Complications of Odontogenic Infections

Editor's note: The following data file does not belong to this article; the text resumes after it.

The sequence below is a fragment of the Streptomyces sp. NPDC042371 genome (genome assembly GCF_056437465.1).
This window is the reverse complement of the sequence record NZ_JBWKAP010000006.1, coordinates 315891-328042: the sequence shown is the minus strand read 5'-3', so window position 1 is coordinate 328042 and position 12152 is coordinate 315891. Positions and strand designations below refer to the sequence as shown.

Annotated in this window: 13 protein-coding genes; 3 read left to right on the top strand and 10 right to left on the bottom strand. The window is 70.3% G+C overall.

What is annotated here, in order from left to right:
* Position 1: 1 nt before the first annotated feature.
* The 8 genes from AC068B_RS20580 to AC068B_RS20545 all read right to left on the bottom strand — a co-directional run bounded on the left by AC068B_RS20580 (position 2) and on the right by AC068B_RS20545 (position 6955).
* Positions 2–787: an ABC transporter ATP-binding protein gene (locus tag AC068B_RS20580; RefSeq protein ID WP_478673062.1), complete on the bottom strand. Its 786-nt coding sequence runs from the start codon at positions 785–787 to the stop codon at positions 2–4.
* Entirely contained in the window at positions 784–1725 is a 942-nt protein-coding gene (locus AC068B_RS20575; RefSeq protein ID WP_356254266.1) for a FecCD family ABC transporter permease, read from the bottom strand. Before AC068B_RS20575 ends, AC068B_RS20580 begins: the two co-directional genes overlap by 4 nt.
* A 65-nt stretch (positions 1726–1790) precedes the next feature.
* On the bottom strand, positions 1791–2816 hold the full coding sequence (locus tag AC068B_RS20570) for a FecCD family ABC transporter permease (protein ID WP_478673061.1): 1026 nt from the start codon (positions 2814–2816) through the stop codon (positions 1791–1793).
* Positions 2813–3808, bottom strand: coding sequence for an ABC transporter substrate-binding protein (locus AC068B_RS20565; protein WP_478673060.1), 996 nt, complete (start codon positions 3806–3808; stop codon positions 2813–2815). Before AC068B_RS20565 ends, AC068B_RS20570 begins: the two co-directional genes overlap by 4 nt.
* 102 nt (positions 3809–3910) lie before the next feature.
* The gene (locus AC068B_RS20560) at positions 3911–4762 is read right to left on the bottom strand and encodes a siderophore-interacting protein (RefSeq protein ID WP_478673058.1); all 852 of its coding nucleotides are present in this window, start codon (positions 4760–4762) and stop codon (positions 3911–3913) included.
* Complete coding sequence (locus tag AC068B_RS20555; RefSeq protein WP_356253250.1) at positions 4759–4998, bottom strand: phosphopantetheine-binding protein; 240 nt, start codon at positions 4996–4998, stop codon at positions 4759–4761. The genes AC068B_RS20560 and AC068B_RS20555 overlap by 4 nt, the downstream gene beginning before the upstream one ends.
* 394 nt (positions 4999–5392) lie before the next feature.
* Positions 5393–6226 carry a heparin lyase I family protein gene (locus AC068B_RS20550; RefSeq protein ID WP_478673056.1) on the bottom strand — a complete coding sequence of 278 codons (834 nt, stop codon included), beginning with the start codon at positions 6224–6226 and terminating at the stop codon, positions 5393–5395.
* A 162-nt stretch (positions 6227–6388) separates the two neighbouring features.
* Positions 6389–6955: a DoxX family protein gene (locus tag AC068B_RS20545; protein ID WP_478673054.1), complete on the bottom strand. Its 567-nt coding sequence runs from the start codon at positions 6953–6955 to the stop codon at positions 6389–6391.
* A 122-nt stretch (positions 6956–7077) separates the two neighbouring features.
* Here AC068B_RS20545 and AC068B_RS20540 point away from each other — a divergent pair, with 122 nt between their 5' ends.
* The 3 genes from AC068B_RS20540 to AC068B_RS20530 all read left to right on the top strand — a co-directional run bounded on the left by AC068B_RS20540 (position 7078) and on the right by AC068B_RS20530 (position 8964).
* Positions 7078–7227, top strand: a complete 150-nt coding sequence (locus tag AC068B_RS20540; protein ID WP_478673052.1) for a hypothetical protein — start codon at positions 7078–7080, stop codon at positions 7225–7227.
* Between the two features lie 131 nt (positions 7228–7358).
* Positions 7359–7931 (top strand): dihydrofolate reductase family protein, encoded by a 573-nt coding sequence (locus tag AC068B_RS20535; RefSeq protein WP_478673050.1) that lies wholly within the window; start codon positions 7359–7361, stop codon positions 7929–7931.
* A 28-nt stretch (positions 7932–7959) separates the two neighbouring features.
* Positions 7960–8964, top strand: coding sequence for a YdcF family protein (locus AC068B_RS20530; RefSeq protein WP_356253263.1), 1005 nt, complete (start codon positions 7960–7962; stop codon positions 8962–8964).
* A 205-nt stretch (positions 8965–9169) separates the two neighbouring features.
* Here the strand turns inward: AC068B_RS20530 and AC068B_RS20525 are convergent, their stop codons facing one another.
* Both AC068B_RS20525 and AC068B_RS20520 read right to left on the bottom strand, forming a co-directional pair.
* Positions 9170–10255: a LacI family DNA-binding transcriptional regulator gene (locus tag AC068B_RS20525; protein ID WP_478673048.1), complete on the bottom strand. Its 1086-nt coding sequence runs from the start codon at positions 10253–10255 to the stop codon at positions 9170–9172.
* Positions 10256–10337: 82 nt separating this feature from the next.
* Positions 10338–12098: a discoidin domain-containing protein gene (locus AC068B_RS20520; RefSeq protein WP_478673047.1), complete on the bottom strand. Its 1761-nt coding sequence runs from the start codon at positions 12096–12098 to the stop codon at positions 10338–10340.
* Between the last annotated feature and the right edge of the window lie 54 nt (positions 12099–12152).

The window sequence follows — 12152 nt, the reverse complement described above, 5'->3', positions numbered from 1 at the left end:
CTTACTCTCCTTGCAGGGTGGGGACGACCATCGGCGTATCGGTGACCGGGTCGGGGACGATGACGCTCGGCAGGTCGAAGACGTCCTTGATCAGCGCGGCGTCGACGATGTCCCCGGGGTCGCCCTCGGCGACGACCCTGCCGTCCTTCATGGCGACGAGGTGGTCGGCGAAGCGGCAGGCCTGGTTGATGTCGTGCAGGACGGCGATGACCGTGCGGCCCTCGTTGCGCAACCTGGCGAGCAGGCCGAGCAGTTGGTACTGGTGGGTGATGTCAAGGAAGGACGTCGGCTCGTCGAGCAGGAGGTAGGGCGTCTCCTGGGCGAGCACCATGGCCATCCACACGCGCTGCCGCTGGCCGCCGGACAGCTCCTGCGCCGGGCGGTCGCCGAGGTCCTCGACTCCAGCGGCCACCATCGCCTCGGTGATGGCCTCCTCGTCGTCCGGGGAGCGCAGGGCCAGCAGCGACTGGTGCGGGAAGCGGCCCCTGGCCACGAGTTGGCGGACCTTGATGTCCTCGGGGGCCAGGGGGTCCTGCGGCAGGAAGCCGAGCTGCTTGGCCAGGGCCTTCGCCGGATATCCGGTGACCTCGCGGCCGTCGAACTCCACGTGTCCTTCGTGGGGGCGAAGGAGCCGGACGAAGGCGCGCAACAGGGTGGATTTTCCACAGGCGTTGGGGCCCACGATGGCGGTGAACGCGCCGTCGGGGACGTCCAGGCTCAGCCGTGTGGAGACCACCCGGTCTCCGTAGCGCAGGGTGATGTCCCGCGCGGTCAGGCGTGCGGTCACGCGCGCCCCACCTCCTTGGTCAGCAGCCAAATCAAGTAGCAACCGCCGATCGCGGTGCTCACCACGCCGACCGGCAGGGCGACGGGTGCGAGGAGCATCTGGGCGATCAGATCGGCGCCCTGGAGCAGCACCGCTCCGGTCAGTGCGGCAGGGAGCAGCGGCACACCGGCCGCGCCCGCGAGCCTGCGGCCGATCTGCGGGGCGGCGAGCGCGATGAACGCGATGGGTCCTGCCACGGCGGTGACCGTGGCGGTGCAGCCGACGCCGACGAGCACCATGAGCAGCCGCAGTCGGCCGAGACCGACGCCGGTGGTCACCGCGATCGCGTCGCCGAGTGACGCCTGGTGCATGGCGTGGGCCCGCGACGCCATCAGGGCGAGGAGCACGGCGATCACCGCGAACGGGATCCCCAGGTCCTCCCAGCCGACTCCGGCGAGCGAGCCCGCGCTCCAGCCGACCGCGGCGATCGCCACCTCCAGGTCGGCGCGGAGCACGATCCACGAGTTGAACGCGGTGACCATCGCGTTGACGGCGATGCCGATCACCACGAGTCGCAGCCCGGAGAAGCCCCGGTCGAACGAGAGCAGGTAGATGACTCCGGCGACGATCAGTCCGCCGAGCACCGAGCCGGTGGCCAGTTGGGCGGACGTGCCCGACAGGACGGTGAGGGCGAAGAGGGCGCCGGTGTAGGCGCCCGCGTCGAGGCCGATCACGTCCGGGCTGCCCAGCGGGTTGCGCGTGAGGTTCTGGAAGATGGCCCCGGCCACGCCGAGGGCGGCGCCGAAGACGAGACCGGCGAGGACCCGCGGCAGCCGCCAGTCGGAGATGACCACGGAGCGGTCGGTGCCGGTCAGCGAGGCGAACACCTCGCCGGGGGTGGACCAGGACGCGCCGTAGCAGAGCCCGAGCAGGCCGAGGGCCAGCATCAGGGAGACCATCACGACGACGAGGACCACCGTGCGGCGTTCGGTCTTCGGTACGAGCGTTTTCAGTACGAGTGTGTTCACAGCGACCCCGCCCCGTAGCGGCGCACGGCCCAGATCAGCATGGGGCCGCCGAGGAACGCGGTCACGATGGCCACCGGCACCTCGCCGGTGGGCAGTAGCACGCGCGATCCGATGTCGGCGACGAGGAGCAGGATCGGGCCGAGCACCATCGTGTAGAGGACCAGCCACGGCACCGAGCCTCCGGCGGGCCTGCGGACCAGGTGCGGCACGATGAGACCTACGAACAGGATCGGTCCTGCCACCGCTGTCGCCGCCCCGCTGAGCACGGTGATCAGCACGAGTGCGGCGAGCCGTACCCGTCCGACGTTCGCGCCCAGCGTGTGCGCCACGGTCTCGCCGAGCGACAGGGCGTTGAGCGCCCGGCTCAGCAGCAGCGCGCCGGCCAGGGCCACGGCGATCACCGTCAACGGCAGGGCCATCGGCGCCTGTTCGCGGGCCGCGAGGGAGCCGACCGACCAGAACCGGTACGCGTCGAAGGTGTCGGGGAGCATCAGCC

The term, odontogenic infection refers to an infection that originates in the tooth proper or in the tissues that tightly surround it; said infection then progresses along the periodontal down to the apex, involving periapical bone and from this area, it then spreads through the bone and periosteum towards nearby or more distant structures. The relevance of this type of infection lies in that it can cause infections that compromise more far structures (via direct spread and distant spread), for example, intracraneal, retropharyngeal and pulmonary pleural infections. Dissemination by means of the bloodstream can lead to rheumatic problems and deposits on the valves of the heart (endocarditis), etc. The conditions or factors that influence the spread of infection are dependent on the balance between patient- related conditions and microorganism-related conditions. Patient-related conditions include certain systemic factors that determine host resistance, which may be impaired in situations such as immunodeficiency syndrome or in brittle diabetes, as well as local factors that will also exert their impact on the spread of the infection.